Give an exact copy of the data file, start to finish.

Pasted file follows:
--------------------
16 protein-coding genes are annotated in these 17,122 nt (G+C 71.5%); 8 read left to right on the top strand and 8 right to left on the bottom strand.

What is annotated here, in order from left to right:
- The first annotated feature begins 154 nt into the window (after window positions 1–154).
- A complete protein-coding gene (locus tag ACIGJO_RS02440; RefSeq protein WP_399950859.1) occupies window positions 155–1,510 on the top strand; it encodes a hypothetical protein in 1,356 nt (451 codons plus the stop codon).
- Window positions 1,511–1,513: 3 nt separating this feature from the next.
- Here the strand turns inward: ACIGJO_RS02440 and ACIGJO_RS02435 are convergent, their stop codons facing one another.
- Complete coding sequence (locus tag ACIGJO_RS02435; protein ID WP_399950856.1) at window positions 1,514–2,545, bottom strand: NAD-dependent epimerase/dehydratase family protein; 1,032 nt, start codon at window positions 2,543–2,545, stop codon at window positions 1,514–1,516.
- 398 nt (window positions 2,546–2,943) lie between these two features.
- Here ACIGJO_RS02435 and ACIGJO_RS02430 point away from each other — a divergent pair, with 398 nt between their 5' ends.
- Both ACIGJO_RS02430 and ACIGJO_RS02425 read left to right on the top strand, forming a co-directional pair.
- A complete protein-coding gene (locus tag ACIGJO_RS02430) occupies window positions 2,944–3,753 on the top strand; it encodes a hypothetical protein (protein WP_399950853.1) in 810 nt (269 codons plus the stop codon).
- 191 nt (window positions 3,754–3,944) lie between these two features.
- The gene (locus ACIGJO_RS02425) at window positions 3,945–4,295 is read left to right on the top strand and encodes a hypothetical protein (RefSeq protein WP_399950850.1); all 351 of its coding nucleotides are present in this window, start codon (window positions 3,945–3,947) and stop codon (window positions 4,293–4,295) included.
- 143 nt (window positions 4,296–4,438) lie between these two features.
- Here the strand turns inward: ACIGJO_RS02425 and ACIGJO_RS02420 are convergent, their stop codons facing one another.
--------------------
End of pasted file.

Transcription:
16 protein-coding genes are annotated in these 17,122 nt (G+C 71.5%); 8 read left to right on the top strand and 8 right to left on the bottom strand.

What is annotated here, in order from left to right:
- The first annotated feature begins 154 nt into the window (after window positions 1–154).
- A complete protein-coding gene (locus tag ACIGJO_RS02440; RefSeq protein WP_399950859.1) occupies window positions 155–1,510 on the top strand; it encodes a hypothetical protein in 1,356 nt (451 codons plus the stop codon).
- Window positions 1,511–1,513: 3 nt separating this feature from the next.
- Here the strand turns inward: ACIGJO_RS02440 and ACIGJO_RS02435 are convergent, their stop codons facing one another.
- Complete coding sequence (locus tag ACIGJO_RS02435; protein ID WP_399950856.1) at window positions 1,514–2,545, bottom strand: NAD-dependent epimerase/dehydratase family protein; 1,032 nt, start codon at window positions 2,543–2,545, stop codon at window positions 1,514–1,516.
- 398 nt (window positions 2,546–2,943) lie between these two features.
- Here ACIGJO_RS02435 and ACIGJO_RS02430 point away from each other — a divergent pair, with 398 nt between their 5' ends.
- Both ACIGJO_RS02430 and ACIGJO_RS02425 read left to right on the top strand, forming a co-directional pair.
- A complete protein-coding gene (locus tag ACIGJO_RS02430) occupies window positions 2,944–3,753 on the top strand; it encodes a hypothetical protein (protein WP_399950853.1) in 810 nt (269 codons plus the stop codon).
- 191 nt (window positions 3,754–3,944) lie between these two features.
- The gene (locus ACIGJO_RS02425) at window positions 3,945–4,295 is read left to right on the top strand and encodes a hypothetical protein (RefSeq protein WP_399950850.1); all 351 of its coding nucleotides are present in this window, start codon (window positions 3,945–3,947) and stop codon (window positions 4,293–4,295) included.
- 143 nt (window positions 4,296–4,438) lie between these two features.
- Here the strand turns inward: ACIGJO_RS02425 and ACIGJO_RS02420 are convergent, their stop codons facing one another.